Web analytics of Flickr.com using Google Trends

On the latest post from web analytics guru, Avinash Kaushik, he discusses into a lot of detail the use of Google Trends as a free and acceptable competitive intelligence tool.

So what is so hot about it?

According to Google:  “With Google Trends, you can compare the world’s interest in your favorite topics. Enter up to five topics and see how often they’ve been searched on Google over time. Google Trends also shows how frequently your topics have appeared in Google News stories, and in which geographic regions people have searched for them most“.

Interesting!  Not only that but “When Google Trends detects a spike in the volume of news stories for a particular search term, it labels the graph and displays the headline of an automatically selected Google News story written near the time of that spike.”  In simpler words, we can find the a plausible explanation for that spike in the search term.

As part of my work, I have to follow closely the activities of Flickr.com.  After reading Avinash’s entry I rushed into doing some web analytis of Flickr.com using Google Trends.

Let’s see what I found out.

Daily unique visitors at Flickr.com
Daily unique visitors at Flickr.com
  • The graph above indicates the number of daily unique visits at www.flickr.com.  Flickr’s daily unique visits has gone up and down over time but has an upward trend wordwide.
  • Worldwide visitors who visited this site also visited:
  1. flickr.net (no surprise there)
  2. bighugelabs.com (tools/widgets/applications to use in Flickr)
  3. divinecaroline.com (e-zine for women, so I can have the hypothesis that photo sharing websites should focus on women!)
  4. cracked.com (a place to kill time)
  5. photobasement.com (photo-blog)
  6. failblog.org (photo-blog)
  7. consumerist.com (name says it all, independent consumer report site, don’t really understand the connection here)
  8. digital-photography-school.com (blog that teachers better photography techniques)
  • Flickr is searched mainly in the USA.  Second to the USA, India is ahead of all other countries in looking/visiting Flickr.
  • Inside of USA, California is by far the most active subregion with Flickr.
  • According to this data, consumerist.com and divinecaroline.com are the top other sites visited by Flickr visitors.  #3 is cracked.com.
Search Volume Index of term, photo sharing, using Google Trends
  • The second graph above shows the search volume index for photo sharing.  The letters indicate important news related to that point in time.  It is interesting that these stories are related to a company/organization promoting a better photo-sharing product/service (e.g. Flickr, Avanquest, lenzus.com, Ubicom.


  1. Photo sharing is only exciting if it is better.
  2. Tools&widgets communities support the further development of a photo sharing community.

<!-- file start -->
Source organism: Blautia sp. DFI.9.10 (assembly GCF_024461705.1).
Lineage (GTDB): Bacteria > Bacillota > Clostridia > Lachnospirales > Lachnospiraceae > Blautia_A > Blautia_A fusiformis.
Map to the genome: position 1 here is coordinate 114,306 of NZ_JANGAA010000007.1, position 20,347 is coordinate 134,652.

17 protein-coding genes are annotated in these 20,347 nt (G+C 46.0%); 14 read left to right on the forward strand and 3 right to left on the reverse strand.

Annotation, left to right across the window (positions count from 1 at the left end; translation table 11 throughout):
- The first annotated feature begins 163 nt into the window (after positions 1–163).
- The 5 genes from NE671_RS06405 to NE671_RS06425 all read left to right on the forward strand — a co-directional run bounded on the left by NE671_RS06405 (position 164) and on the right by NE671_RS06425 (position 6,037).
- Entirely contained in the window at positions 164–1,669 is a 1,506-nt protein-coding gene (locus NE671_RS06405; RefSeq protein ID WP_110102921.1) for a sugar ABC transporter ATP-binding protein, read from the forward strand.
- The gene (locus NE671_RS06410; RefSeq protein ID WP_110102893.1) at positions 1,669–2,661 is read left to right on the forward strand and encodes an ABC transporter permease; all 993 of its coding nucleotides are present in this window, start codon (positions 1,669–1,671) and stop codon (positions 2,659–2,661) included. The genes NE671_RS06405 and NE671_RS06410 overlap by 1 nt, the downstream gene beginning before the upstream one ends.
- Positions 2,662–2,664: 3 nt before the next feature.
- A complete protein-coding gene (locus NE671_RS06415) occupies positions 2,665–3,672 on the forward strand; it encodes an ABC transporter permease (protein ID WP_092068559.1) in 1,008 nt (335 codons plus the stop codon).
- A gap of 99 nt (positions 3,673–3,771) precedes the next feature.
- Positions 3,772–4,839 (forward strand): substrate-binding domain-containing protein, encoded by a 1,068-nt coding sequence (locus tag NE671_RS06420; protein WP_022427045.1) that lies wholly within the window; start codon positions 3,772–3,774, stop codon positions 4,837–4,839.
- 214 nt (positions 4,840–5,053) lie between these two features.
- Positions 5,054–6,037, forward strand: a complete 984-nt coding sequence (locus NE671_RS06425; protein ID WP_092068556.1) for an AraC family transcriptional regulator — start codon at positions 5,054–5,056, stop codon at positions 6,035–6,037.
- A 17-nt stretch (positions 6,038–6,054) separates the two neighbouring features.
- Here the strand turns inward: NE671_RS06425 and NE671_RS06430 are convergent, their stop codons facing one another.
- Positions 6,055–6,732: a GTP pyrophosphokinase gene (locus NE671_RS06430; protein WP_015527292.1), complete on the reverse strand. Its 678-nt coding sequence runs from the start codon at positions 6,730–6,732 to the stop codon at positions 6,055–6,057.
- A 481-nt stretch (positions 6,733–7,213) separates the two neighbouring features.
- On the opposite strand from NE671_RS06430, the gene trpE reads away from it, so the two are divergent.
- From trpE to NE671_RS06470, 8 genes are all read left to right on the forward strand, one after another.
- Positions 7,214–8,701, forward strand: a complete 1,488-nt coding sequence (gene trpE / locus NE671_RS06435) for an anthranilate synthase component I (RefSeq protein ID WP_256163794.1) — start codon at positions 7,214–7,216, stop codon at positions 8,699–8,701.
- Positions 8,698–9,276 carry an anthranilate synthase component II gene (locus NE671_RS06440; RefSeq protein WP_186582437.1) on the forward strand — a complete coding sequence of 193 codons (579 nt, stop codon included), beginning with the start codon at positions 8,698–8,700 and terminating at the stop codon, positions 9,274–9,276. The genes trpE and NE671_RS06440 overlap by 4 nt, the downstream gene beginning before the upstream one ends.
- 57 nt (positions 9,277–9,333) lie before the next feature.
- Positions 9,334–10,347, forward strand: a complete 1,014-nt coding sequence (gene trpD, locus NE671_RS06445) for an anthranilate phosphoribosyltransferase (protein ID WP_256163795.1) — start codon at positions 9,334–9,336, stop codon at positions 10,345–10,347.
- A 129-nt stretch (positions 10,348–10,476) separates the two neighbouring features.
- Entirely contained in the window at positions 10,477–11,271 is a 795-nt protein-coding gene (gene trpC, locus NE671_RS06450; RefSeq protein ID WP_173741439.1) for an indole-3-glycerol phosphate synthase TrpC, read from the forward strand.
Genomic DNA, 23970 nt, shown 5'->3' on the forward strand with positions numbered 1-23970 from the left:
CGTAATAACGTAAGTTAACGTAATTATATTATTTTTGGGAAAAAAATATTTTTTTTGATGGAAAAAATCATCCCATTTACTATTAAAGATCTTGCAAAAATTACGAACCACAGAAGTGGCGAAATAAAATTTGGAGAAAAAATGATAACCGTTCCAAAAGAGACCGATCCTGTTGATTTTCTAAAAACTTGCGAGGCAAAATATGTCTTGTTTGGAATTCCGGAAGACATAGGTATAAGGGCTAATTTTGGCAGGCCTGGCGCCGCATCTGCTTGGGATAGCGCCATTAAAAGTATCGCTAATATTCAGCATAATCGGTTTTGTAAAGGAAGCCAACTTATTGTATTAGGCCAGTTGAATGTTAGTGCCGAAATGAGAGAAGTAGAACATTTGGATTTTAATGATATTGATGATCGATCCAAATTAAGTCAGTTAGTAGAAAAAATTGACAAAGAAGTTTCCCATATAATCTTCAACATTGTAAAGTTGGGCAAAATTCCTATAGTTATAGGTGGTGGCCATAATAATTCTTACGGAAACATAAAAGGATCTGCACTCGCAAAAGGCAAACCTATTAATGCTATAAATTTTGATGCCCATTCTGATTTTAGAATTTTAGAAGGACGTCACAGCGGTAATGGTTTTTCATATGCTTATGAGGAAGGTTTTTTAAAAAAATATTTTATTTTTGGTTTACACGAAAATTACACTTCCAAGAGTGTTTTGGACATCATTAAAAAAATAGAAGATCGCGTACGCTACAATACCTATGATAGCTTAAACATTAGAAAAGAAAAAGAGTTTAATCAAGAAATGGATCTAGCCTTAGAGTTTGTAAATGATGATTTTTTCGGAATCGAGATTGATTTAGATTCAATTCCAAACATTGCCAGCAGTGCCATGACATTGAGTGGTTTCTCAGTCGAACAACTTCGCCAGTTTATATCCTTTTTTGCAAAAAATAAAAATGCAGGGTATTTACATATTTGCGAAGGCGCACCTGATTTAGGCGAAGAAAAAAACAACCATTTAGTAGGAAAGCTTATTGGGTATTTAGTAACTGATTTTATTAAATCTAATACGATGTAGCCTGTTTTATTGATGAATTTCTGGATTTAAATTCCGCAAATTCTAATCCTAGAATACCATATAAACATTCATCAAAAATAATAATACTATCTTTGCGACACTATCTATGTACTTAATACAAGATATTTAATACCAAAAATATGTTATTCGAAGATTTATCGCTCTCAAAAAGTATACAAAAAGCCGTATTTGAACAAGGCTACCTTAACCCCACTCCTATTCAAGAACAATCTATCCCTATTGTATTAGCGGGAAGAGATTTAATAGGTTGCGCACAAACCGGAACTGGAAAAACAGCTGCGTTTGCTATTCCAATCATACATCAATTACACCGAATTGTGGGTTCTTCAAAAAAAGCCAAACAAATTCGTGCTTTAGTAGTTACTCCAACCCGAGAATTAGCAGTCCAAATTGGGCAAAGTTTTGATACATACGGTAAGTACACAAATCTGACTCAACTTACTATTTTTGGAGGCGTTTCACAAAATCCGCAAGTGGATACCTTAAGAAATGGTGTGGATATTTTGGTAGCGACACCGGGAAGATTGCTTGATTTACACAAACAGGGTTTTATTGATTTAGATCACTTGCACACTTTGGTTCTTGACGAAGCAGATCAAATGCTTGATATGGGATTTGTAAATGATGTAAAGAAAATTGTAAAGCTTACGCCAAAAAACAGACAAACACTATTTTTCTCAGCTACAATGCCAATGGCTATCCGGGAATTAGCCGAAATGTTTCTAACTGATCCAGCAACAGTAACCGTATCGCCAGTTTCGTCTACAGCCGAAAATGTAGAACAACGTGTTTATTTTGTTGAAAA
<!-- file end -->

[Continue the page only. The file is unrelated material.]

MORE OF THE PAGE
3. Women spend time looking at pictures online. Let’s focus on them!  The wedding photography idea is really good.
  4. There is a connection between consumerist.com and flickr.com.  No idea what it is, but it might worth the while to check it out.
  5. People that spend time looking at pictures online also spend time looking at photo-blogs for quick laughs.

The term conclusions seems a bit overwhelming, I would prefer to name them hypothesis that I would like to further investigate.  However, the main point of this exercise is to demonstrate that Google Trends is a free competitive intelligence tool that provides good ideas to check your web analytics processes.

What do you think? : )

Author: Damian Davila

Ideas and concepts from Damian Davila, Ecuatoriano thriving in Hawaii. Pro marketer and blogger. Find him at @idaconcpts on Twitter.

5 thoughts on “Web analytics of Flickr.com using Google Trends”

  1. Damian,

    An excellent set of analysis! I think the hypothesis you have formed based on the available data are quite sound.

    In real life if perhaps you might be working at Flickr : ) then you would have access to the internal data would give you great context to the Google Trends data and you would truly be on your way to making some interesting strategic decisions.


  2. Hello Avinash,

    Thank you for reading my post and I really appreciate your input. If I was able to track Flickr.com using Google Analytics, that would be really great! The kind of web metrics that Google Analytics offers could allow me to validate (to a certain degree) my set of conclusions.

    Google Trends sounds like a great opportunity for people interested in determining the best set of search words to use in services such as AdWords. Thank you for the tip!



  3. Gem, you can get stats from your Flick accounts by upgrading your Flickr account to Pro. That’s the only way to get full stats of your Flickr account. You will see a trend of how many daily views your photos get, how people are finding your photos, among other cool things. I would only recommend going pro if your Flickr account gets heavy traffic (e.g. 300+ daily views), otherwise it is not that useful.

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